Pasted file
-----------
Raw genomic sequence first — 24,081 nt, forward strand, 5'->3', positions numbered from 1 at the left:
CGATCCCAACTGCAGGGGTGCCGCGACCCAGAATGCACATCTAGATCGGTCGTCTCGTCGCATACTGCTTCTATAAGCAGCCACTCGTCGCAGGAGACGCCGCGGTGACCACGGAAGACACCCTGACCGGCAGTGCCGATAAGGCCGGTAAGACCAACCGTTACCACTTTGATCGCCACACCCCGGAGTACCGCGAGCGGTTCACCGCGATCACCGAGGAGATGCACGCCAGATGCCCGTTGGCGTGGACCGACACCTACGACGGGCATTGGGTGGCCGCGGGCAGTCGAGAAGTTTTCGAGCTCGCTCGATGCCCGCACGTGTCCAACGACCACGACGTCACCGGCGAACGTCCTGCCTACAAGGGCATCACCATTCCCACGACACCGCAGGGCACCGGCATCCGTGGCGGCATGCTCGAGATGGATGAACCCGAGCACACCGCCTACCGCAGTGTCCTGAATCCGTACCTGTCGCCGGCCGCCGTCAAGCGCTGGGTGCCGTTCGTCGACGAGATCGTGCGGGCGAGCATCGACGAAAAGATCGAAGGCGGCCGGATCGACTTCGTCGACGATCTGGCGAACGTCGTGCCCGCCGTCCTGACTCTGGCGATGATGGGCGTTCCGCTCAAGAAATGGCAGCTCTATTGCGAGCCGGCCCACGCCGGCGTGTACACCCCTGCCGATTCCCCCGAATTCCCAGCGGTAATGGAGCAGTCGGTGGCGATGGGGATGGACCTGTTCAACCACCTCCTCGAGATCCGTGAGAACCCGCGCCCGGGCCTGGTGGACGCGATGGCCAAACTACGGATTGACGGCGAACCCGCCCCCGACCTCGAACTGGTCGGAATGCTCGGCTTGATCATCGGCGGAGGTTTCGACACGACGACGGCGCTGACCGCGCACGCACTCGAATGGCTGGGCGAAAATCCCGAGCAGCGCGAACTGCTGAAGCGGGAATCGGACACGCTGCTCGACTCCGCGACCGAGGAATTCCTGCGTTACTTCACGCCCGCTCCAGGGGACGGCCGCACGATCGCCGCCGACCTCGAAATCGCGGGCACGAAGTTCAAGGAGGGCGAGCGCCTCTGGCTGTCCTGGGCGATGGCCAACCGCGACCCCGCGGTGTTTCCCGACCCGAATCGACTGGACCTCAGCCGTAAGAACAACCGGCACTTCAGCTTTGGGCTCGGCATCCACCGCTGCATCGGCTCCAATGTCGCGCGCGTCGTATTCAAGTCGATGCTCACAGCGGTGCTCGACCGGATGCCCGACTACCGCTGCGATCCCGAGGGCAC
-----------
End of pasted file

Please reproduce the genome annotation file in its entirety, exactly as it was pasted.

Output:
Raw genomic sequence first — 24,081 nt, forward strand, 5'->3', positions numbered from 1 at the left:
CGATCCCAACTGCAGGGGTGCCGCGACCCAGAATGCACATCTAGATCGGTCGTCTCGTCGCATACTGCTTCTATAAGCAGCCACTCGTCGCAGGAGACGCCGCGGTGACCACGGAAGACACCCTGACCGGCAGTGCCGATAAGGCCGGTAAGACCAACCGTTACCACTTTGATCGCCACACCCCGGAGTACCGCGAGCGGTTCACCGCGATCACCGAGGAGATGCACGCCAGATGCCCGTTGGCGTGGACCGACACCTACGACGGGCATTGGGTGGCCGCGGGCAGTCGAGAAGTTTTCGAGCTCGCTCGATGCCCGCACGTGTCCAACGACCACGACGTCACCGGCGAACGTCCTGCCTACAAGGGCATCACCATTCCCACGACACCGCAGGGCACCGGCATCCGTGGCGGCATGCTCGAGATGGATGAACCCGAGCACACCGCCTACCGCAGTGTCCTGAATCCGTACCTGTCGCCGGCCGCCGTCAAGCGCTGGGTGCCGTTCGTCGACGAGATCGTGCGGGCGAGCATCGACGAAAAGATCGAAGGCGGCCGGATCGACTTCGTCGACGATCTGGCGAACGTCGTGCCCGCCGTCCTGACTCTGGCGATGATGGGCGTTCCGCTCAAGAAATGGCAGCTCTATTGCGAGCCGGCCCACGCCGGCGTGTACACCCCTGCCGATTCCCCCGAATTCCCAGCGGTAATGGAGCAGTCGGTGGCGATGGGGATGGACCTGTTCAACCACCTCCTCGAGATCCGTGAGAACCCGCGCCCGGGCCTGGTGGACGCGATGGCCAAACTACGGATTGACGGCGAACCCGCCCCCGACCTCGAACTGGTCGGAATGCTCGGCTTGATCATCGGCGGAGGTTTCGACACGACGACGGCGCTGACCGCGCACGCACTCGAATGGCTGGGCGAAAATCCCGAGCAGCGCGAACTGCTGAAGCGGGAATCGGACACGCTGCTCGACTCCGCGACCGAGGAATTCCTGCGTTACTTCACGCCCGCTCCAGGGGACGGCCGCACGATCGCCGCCGACCTCGAAATCGCGGGCACGAAGTTCAAGGAGGGCGAGCGCCTCTGGCTGTCCTGGGCGATGGCCAACCGCGACCCCGCGGTGTTTCCCGACCCGAATCGACTGGACCTCAGCCGTAAGAACAACCGGCACTTCAGCTTTGGGCTCGGCATCCACCGCTGCATCGGCTCCAATGTCGCGCGCGTCGTATTCAAGTCGATGCTCACAGCGGTGCTCGACCGGATGCCCGACTACCGCTGCGATCCCGAGGGCAC